Now, in this regard does the vigour and power of our spiritual life depend on our mortification: It grieves the Spirit leading to spiritual weakness.  Men sick and wounded under the power of lust make many applications for help; they cry to God when the perplexity of their thoughts overwhelms them, even to God do they cry, but are not delivered; in vain do they use many remedies, — ” they shall not be healed.” So, Hos. 5:13,
“Ephraim saw his sickness, and Judah his wound,” and attempted various remedies: nothing will do until they come (verse 15) to “acknowledge their offence.” Men may see their sickness and wounds, but yet, if they do not confess and forsake, their cure will not be effected.

Mortification prunes all the graces of God, and makes room for them in our hearts to grow. The life and vigour of our spiritual lives consists in the vigour and flourishing of the plants of grace in our hearts. Now, as you may see in a garden, let there be a precious herb
planted, and let the ground be untilled, and weeds grow about it, perhaps it will live still, but be a poor, withering, unuseful thing. You must look and search for it, and sometimes can scarce find it; and when you do, you can scarce know it, whether it be the plant you look
for or no; and suppose it be, you can make no use of it at all. But let it be well weeded, and everything that is noxious and hurtful removed from it, — it flourishes and thrives;
you may see it at first look into the garden, and have it for your use when you please. So it is with the graces of the Spirit that are planted in our hearts. That is true; they are still, they abide in a heart where there is some neglect of mortification; but they are ready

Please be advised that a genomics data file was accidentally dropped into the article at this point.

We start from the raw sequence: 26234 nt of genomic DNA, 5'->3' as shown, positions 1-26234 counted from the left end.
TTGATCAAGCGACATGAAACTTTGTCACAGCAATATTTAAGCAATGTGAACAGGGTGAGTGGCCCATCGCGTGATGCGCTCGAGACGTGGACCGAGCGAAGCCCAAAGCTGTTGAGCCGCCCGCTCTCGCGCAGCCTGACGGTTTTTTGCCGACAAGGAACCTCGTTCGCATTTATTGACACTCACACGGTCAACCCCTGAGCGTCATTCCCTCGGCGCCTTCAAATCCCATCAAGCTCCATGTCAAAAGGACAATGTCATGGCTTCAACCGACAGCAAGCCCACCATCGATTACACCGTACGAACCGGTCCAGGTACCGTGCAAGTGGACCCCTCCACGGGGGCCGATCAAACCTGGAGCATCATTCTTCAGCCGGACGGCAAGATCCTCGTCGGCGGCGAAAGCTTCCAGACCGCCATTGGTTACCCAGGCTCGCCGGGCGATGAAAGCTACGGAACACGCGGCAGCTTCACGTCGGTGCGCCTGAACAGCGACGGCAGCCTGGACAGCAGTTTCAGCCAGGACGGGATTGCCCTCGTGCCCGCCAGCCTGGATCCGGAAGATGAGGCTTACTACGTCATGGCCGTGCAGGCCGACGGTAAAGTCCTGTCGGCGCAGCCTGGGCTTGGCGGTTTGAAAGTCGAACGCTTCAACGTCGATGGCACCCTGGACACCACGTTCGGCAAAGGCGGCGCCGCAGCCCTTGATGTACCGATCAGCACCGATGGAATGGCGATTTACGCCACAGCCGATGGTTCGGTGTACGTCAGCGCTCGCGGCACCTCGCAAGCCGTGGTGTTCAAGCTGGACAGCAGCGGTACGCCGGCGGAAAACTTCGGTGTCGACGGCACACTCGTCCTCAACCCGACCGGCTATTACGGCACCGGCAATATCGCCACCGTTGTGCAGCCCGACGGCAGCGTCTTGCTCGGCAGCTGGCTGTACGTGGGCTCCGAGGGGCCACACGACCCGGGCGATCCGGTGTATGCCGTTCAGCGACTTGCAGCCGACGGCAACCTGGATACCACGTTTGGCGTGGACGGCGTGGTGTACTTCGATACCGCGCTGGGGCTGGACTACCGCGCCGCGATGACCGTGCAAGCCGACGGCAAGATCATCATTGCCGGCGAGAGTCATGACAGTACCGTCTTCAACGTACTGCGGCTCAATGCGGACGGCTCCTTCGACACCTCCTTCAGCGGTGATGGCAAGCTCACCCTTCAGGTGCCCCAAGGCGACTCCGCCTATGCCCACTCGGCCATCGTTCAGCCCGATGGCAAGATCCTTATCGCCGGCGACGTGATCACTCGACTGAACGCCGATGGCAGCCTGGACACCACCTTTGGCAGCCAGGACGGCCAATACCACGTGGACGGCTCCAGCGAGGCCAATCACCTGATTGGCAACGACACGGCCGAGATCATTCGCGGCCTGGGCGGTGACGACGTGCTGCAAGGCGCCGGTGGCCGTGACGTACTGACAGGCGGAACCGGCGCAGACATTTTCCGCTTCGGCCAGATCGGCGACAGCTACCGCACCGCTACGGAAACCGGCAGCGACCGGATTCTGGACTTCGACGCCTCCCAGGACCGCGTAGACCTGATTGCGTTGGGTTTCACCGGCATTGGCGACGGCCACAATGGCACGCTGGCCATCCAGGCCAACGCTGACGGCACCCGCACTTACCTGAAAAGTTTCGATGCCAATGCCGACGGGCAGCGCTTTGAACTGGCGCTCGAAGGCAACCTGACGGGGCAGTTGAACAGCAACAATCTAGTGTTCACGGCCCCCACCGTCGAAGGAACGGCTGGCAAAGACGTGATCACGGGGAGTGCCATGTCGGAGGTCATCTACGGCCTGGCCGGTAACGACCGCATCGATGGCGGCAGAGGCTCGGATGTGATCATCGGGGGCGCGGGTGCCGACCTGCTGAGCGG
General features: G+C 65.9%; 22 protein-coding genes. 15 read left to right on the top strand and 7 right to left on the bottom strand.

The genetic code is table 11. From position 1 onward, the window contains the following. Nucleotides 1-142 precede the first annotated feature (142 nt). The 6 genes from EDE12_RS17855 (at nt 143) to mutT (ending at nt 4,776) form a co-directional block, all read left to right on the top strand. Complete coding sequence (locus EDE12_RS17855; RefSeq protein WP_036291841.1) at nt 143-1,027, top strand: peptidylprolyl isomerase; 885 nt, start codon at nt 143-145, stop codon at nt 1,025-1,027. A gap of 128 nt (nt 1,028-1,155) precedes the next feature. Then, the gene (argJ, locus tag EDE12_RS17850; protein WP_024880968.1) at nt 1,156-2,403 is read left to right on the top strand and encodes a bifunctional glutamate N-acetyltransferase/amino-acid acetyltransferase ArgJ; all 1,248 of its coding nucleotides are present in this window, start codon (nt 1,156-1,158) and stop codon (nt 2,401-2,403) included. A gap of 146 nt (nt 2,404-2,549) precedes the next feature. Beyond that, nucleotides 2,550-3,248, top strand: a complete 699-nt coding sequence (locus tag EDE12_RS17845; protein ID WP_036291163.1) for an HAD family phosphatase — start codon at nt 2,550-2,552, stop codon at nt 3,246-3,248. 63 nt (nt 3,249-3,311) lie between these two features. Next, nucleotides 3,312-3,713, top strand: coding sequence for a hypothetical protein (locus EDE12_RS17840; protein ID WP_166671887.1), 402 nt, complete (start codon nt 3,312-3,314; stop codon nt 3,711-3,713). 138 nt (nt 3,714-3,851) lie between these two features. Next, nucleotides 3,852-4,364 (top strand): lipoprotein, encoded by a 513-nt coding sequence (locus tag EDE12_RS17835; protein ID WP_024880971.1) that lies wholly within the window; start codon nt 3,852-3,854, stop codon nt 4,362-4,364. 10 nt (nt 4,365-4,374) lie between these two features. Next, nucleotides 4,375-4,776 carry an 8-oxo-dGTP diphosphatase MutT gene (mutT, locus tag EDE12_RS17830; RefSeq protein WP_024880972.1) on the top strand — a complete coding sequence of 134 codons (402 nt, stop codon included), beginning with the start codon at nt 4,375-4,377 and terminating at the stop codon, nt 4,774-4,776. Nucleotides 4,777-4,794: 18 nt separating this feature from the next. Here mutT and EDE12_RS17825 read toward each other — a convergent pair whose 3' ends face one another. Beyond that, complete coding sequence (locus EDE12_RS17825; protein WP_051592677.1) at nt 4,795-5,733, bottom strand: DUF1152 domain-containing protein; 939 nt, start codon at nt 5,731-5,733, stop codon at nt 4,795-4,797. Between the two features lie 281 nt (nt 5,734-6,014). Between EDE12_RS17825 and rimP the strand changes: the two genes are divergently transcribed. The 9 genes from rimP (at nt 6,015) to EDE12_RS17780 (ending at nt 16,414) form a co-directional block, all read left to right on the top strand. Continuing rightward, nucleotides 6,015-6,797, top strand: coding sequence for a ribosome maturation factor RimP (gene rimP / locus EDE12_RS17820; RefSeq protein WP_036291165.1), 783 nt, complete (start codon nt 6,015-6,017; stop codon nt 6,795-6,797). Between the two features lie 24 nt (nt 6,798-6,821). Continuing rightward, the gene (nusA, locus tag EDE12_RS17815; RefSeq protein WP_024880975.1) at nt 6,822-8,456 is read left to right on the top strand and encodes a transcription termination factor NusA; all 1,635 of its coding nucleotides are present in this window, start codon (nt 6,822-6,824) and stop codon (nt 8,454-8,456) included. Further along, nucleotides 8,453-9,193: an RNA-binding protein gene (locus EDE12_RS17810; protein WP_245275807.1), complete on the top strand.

to die, Rev. 3:2, they are withering and decaying. The heart is like the sluggard’s field, — so overgrown with weeds that you can scarce see the good corn. Such a man may search for faith, love, and zeal, and scarce be able to find any; and if he do discover that these graces are there yet alive and sincere, yet they are so weak, so clogged with lusts, that they are of very little use; they remain, indeed, but are ready to die. But now let the heart be cleansed by mortification, the weeds of lust constantly and daily rooted up (as they spring daily,
nature being their proper soil), let room be made for grace to thrive and flourish, — how will every grace act its part, and be ready for every use and purpose!

(3.) Mortification is the soul’s vigorous opposition to self, wherein sincerity is most evident and it leads to peace.

Adapted from John Owen